BIG Completes New Refugee Museum In Denmark With Soft Curve Corten Steel Volume
BIG has completed a new refugee museum with soft corten steel volume in Denmark, the museum tells the stories of past and present refugees with the exhibition design by Utrecht-based firm Tinker Imagineers.
Named FLUGT, the 1,600-square-metre museum is located at the site of Denmark’s largest Refugee camp from World War II in Oksbøl.
FLUGT gives a voice and a face to refugees worldwide and captures the universal challenges, emotions, spirit and stories shared by displaced humans.
Designed for Vardemuseerne, a local institution dedicated to archaeology, dissemination, and collection of historical knowledge about the region, FLUGT is BIG’s second museum for Vardemuseerne, which was officially inaugurated in the presence of Queen Margrethe II in June.
BIG worked in close collaboration with engineers, Ingeniør’ne and exhibition designers Tinker Imagineers. As stated by BIG, at its peak, the camp became the fifth-largest city of Denmark at the time.
Image © Danyu Zeng
The studio has adapted and extended one of the camp’s few remaining structures, such as a hospital building, into a new museum.
"The Refugee Museum of Denmark explores an important part of our history and a theme that is more relevant than ever, with millions of refugees currently displaced from their homes," said Founding Partner, Bjarke Ingels, BIG.
"We have designed an architectural framework that connects the past with the present - with a new building directly shaped by its relationship to the historic hospital buildings of the WWII refugee camp."
"We went into this project with all our heart to address one of the world’s greatest challenges – how we welcome and care for our fellow world citizens when they are forced to flee," Ingels continued.
"The project is a continuation of our collaboration on Tirpitz museum with Vardemuseerne and Claus Kjeld Jensen whose uncompromised design vision once again inspired our design for FLUGT," Ingels added.
BIG stated that "Today, little of the camp in Oksbøl remains, but the story of arriving at the doorstep of a new country is as relevant as ever."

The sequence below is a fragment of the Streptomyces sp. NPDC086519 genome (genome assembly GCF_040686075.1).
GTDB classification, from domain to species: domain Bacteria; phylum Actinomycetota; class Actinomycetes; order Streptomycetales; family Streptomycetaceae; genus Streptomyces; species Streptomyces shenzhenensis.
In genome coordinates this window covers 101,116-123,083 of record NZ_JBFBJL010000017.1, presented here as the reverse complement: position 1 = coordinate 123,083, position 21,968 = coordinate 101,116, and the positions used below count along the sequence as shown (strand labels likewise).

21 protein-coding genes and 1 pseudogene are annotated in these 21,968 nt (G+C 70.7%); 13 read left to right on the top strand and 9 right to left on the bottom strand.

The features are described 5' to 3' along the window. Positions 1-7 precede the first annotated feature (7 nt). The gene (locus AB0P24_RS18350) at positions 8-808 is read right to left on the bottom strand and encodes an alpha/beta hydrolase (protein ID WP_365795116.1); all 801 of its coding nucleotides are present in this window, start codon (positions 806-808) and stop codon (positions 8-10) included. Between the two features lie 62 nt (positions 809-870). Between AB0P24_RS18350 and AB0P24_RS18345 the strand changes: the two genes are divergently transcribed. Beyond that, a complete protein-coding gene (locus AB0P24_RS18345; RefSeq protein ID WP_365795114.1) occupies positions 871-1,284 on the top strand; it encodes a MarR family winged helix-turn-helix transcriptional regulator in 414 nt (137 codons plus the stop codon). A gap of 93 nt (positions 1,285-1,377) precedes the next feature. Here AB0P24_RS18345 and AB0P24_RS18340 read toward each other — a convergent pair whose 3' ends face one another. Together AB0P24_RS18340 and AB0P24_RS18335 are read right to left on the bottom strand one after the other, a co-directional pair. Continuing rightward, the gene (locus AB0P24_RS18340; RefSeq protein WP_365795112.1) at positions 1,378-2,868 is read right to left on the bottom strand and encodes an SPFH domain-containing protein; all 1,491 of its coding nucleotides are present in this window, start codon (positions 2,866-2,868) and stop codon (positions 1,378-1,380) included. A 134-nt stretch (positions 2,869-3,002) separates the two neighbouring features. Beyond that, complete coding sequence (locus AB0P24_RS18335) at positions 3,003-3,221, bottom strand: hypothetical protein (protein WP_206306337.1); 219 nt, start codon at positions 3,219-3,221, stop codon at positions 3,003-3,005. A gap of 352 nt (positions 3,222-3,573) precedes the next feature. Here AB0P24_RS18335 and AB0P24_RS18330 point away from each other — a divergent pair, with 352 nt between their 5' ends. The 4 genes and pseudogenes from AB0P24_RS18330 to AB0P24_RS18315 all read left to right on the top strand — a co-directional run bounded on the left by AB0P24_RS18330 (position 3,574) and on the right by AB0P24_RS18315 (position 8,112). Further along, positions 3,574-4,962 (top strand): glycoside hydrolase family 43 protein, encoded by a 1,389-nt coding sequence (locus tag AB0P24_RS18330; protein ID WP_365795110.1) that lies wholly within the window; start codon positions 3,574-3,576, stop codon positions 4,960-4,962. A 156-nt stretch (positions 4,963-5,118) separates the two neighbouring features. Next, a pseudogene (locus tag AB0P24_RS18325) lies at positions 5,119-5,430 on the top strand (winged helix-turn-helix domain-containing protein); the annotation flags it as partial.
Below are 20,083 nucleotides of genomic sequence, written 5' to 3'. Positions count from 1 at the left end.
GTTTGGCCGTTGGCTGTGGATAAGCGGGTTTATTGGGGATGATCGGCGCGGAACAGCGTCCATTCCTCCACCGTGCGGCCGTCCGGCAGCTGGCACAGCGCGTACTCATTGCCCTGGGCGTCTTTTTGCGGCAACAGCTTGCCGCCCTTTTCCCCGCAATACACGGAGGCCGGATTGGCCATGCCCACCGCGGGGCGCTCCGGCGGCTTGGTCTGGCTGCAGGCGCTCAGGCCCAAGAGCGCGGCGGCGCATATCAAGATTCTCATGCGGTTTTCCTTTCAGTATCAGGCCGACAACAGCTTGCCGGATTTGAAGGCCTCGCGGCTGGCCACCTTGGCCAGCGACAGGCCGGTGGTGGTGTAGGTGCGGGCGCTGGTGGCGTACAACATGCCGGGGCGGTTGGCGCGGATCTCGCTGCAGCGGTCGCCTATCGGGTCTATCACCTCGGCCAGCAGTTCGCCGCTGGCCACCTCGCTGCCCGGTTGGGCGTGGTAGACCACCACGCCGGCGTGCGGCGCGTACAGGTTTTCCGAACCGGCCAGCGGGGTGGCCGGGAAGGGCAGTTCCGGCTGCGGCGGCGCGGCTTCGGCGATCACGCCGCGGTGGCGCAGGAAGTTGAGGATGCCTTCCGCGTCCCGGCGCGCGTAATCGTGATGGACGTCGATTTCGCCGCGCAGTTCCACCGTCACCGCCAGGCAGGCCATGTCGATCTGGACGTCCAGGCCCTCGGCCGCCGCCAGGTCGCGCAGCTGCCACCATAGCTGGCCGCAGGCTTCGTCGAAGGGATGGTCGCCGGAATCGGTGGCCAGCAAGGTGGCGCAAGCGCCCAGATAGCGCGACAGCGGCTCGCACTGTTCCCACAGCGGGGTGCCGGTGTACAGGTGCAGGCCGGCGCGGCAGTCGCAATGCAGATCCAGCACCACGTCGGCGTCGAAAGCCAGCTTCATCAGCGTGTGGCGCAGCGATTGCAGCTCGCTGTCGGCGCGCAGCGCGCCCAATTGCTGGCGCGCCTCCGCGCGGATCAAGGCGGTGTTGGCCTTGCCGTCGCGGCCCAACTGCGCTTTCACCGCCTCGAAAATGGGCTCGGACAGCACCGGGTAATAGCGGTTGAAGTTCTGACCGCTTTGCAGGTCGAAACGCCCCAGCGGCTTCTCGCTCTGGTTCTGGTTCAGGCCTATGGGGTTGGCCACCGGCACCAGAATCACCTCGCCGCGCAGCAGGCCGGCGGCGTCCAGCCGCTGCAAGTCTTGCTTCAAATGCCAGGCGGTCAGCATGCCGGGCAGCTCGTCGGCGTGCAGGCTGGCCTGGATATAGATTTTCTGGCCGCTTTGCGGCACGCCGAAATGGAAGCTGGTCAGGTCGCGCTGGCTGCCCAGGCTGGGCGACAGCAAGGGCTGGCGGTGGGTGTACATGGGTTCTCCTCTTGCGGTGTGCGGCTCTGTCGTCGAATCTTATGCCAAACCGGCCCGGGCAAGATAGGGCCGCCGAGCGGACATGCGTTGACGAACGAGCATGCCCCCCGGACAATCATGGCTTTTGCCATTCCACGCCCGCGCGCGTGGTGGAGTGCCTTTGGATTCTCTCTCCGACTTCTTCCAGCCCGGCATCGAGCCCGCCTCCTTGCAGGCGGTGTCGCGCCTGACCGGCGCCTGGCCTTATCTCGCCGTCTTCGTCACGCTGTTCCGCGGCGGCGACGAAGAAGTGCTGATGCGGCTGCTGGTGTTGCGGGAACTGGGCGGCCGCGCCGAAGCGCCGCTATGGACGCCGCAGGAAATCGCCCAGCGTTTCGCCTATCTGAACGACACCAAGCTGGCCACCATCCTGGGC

The studio transformed the former hospital into FLUGT, is comprised of two long buildings. Respecting the past history and materiality of these buildings, BIG has connected the two buildings architecturally and historically by adding a soft curve-shaped volume.
The new volume adds a 500-square-metre additional space to the museum and creates a welcoming structure, visible from afar.
"FLUGT - Refugee Museum of Denmark will share and uncover the stories of the largest refugee camp in Denmark as well as the story of the lived refugee experience of our time," said Claus Kjeld Jensen, Museum Director.
"FLUGT seeks to give a voice and a face to humans who have been forced to flee their homes and capture the universal challenges, emotions and nuances shared by refugees then and today," Jensen added.
The soft and curve shape of the new volume is gently pulled towards the street aiming to create an inviting arrival moment for the museum visitors.
The volume is clad in corten steel as the architectural language of the structure complements the existing red bricks of the former hospital buildings.
From outside, the abstract volume welcomes visitors into what appears to be a closed entry hall. Upon entering, a floor-to-ceiling curved glass wall reveals a view of a sheltered green courtyard and the forest, where the refugee camp used to be.
At the center, there is a large courtyard that allows daylight enter into the entry hall, while the entry hall functions as a lobby or a temporary exhibition space for guests to experience before continuing their journey into one of the museum wings.